|Publication number||US2697057 A|
|Publication date||Dec 14, 1954|
|Filing date||Jul 25, 1951|
|Priority date||Dec 23, 1948|
|Publication number||US 2697057 A, US 2697057A, US-A-2697057, US2697057 A, US2697057A|
|Inventors||Frank A Senger, Richard B Sellars|
|Original Assignee||Ortho Pharma Corp|
|Export Citation||BiBTeX, EndNote, RefMan|
|Patent Citations (9), Referenced by (29), Classifications (15)|
|External Links: USPTO, USPTO Assignment, Espacenet|
Dec. 14, 1954 F. A. SENGER ETAL METHOD OF MAKING A DIAPHRAGM Origirial Filed Dec. 25, 1948 BY y - A TTORA EY:
, oval conformation. necessary, in order that the pessary'function properly in 'pressing against the vaginal walls,'to have a--res1l1ent metallic member or members embedded in the circular This invention relates to occlusive vaginal diaphragms 'or' pessaries and particularly to a-diaph'ragm' or pessary having a rim portion without a metallic assembly therein functioning as'resilient'means and totheme'thod and apparatus for making them.
Heretofore it has been the practice ro-manufacture occlusive diaphragms or pessaries of high grade natural rubber such as pale crepe.- Such pessaries have been "composed of a dome-shaped thin rubber element which is sealed or vulcanized to a continuous rim 'in'circu'lar or In such an assembly, 6 it has been edge or rim. The resilient member most commonly used has been a single coiled spring although ln-some instances 'two coiled springs have been used. I The manufacture of such pessaries having resilien'tmembers embedded in-the rim or edge has been expensive, and, consequently, such pessaries are not customarily disposed of after a single use butareused "repeatedly over-'extended -periods of time. A number of diificulties'have 'been encountered in the manufacture of such pessaries by a molding process, for'it is necessary to overcome the undesirable anddisad- 'vantageous feature which commonly'prevails which consists of the resilient member not being completely coated with rubber. 'This has been -overcome by'rnanually applying latex-to--that-portion-of *the rim at whichthe metallic resilient member is exposed. The latex dip process has been used-to-manufacture pessaries, but it is 7 time consumingandexpensiveand requires such careful control of its numerous-steps that it results in many "defective pessaries.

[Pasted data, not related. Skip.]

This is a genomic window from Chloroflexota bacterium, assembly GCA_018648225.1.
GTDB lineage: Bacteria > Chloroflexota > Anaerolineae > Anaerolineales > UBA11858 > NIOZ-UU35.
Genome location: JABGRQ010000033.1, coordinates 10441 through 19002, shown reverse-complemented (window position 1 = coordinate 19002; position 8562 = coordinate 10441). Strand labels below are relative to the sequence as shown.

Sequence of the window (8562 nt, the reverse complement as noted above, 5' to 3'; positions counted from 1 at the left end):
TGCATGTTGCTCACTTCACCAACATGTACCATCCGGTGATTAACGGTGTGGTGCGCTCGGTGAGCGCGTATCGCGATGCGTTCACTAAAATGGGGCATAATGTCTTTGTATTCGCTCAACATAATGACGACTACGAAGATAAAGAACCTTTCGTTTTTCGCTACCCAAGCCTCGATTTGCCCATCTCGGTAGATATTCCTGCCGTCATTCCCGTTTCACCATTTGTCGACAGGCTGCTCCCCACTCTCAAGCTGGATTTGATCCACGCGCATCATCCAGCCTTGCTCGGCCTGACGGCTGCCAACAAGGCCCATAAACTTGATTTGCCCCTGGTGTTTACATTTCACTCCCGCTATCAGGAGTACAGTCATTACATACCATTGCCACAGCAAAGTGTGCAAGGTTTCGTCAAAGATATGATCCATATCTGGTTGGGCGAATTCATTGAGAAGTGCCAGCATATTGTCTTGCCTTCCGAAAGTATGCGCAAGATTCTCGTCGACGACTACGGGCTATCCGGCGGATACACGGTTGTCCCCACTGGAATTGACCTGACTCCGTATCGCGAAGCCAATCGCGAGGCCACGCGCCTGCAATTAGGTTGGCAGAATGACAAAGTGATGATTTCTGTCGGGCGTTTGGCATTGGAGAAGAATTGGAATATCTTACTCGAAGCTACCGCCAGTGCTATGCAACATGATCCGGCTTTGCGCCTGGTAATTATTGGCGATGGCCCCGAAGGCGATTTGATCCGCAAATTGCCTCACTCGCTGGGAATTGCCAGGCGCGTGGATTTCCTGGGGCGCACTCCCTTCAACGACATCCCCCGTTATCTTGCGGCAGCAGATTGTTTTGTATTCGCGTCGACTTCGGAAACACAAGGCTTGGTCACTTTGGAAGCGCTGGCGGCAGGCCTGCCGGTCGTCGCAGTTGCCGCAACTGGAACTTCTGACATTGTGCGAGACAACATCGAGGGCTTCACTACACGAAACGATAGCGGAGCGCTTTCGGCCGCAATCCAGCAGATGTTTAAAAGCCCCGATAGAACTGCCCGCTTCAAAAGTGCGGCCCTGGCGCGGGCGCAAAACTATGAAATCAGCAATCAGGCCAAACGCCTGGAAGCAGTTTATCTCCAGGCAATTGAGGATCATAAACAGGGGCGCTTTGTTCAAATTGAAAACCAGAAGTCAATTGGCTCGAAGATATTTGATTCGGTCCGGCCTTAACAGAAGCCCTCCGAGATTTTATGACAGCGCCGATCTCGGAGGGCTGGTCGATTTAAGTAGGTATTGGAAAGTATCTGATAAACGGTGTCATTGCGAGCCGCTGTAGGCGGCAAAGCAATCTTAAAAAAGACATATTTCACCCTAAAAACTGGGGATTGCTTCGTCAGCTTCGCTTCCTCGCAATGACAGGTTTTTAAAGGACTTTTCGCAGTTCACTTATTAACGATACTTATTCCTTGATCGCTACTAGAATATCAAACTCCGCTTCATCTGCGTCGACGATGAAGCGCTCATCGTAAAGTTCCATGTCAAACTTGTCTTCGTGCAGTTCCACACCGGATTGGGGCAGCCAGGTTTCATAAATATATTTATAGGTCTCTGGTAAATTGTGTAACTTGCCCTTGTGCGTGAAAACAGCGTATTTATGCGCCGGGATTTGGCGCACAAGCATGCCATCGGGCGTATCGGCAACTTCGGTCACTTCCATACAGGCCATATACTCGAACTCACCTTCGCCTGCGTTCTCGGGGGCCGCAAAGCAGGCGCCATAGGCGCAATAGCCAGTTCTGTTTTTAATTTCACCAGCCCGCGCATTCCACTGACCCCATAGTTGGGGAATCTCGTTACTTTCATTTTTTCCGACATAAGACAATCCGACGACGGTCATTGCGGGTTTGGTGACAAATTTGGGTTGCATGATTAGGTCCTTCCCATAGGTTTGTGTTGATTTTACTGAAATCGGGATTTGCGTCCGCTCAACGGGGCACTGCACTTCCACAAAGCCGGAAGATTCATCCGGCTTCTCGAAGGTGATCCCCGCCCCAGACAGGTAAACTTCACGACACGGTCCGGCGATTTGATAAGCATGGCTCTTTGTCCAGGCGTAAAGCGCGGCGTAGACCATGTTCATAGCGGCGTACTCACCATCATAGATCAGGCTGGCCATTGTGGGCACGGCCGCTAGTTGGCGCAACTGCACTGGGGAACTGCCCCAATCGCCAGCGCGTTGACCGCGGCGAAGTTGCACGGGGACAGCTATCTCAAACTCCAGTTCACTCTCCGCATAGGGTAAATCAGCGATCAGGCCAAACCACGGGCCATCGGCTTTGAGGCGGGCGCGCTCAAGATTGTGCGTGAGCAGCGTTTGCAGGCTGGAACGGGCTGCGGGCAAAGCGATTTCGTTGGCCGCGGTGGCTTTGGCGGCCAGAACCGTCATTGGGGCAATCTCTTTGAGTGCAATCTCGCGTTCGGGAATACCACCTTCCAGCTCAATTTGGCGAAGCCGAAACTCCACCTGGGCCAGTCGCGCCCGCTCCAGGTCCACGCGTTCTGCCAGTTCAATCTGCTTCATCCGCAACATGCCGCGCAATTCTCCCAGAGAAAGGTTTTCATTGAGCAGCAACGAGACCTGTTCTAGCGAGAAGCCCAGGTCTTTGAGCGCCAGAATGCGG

Among the objects of the present invention is the provision of a new and improved pessary which is fabricated of a material other than rubber and preferably of a synthetic thermoplastic substance.
Another object of the invention is the provision of a new and improved method for manufacturing a pessary from a synthetic thermoplastic substance.
Still another object of the invention is the provision of a new and improved pessary of a synthetic thermoplastic substance in which the resilient means, by which the pessary closely conforms to and contacts the vaginal walls, is a synthetic thermoplastic substance.
Another and further object of the invention is the provision of a pessary which is sufficiently low in cost of construction and materials to be economically disposed of after a single use.
Another object of this invention is the provision of a new and improved molded article having a dome-like shape and a resilient rim or edge without the inclusion of metal resilient means.
With these and other objects in view, the invention as hereinafter more fully set forth and pointed out in the claims may be illustrated in the accompanying drawing in which:
Fig. 1 is a perspective view of the pessary;
Fig. 2 is a view in elevation of the pessary;
Fig. 3 is a vertical cross-sectional view of the pessary;
Fig. 4 is an enlarged fragmentary view in cross-section showing the diaphragm ring in one modification;
Fig. 5 is an enlarged fragmentary view in cross-section showing a modification of the diaphragm;
Fig. 6 is a cross-sectional view of the elements of a mold, shown spaced apart, used in manufacturing diaphragms;
United States PatenfO 2,697,057 Patented Dec. 14, 1954 *Fig; 7 is a view simi1ar tothat of Fig; 6 but showing --F-ig." 8 is" a view-similar to'F-igsl 6 and 7 but showing 'the mold elementsin closed position and filled with a thermoplastic "composition; and